New research published by The Eve Appeal for their annual Get Lippy campaign
Photo: Get Lippy Ambassador Yomi Adegoke, by @HollyMcGlynnPhotographer
To the surprise of absolutely none of Hysterical Women’s regular readers… Women and people with gynae organs are nearly five times as likely to feel not listened to by a healthcare professional when seeking help for a reproductive health issue.
23% of women and people with gynaecological anatomy have felt not listened to in medical appointments about their reproductive health – compared with just 5% of men – even though they are twice as likely (72% compared to 35% of men) to have been to the doctor about a reproductive health issue or worrying symptom.
The research was commissioned by gynaecological cancer charity The Eve Appeal, and carried out by YouGov, as part of the charity’s annual Get Lippy campaign – the national, month-long campaign to start conversations about gynaecological health, which takes place each May.
Of the survey respondents who had sought help for a reproductive health issue, women were almost twice as likely (20% vs 11%) to leave the appointment feeling like they had raised a ‘trivial’ issue, and more than twice as likely (23% vs 11%) to have left feeling disappointed in how their concern was handled by the medical professional.
To help support women and people with gynae organs get the help they need for their gynaecological health, The Eve Appeal has launched a set of tips for getting the most out of your gynae health appointment – from coming prepared with all of the information the doctor might need, to ways to feel more comfortable and confident discussing your symptoms.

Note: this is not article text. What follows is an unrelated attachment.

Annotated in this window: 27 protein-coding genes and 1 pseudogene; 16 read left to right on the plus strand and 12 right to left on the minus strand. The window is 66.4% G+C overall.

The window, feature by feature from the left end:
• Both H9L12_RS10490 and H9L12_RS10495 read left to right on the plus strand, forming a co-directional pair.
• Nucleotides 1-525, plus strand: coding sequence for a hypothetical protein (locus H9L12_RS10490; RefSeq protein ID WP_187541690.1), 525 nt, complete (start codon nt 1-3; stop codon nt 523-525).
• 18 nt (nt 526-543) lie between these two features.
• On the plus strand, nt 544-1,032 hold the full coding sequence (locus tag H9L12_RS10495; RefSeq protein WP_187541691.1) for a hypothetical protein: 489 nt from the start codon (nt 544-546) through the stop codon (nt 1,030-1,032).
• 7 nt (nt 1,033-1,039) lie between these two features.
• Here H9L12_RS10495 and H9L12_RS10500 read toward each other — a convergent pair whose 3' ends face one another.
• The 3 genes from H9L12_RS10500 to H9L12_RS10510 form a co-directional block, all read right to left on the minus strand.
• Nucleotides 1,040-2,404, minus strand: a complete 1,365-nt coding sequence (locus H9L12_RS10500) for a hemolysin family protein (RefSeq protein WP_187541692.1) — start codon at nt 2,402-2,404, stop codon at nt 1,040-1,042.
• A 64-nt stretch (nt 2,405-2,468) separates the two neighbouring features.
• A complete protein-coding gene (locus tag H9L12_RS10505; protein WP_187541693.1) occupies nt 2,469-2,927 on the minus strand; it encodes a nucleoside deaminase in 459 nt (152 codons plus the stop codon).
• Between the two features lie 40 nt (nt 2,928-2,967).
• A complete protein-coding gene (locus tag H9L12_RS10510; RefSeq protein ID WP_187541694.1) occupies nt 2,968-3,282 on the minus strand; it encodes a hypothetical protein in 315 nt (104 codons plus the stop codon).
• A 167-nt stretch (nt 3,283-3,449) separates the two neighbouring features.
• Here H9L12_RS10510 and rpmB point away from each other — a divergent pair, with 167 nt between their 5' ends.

The Eve Appeal is joining with a host of health and beauty brands to Get Lippy and Loud about gynaecological cancers this May. The aim is to break down the taboos and barriers that prevent people seeking help for gynae health concerns, having their health concerns taken seriously when they do, and getting diagnosed and treated as early as possible.
Athena Lamnisos, The Eve Appeal CEO, says: ‘We know that there are many issues to address about getting the best for people around gynaecological health. Sometimes it’s embarrassment, often it’s lack of knowledge and awareness of what symptoms or changes might mean. Some symptoms – for example abnormal vaginal bleeding – might be for many reasons, not necessarily cancer, but they still need to be checked at the earliest stage. It’s always best to rule cancer out.’
Dr Ellie Cannon, GP, says: ‘It’s so important to listen to patients and understand their concerns – particularly in areas that might be more difficult to discuss and where there might be a lack of knowledge about what symptoms might mean. The Get Lippy tips will really help people get the most of out of an appointment.’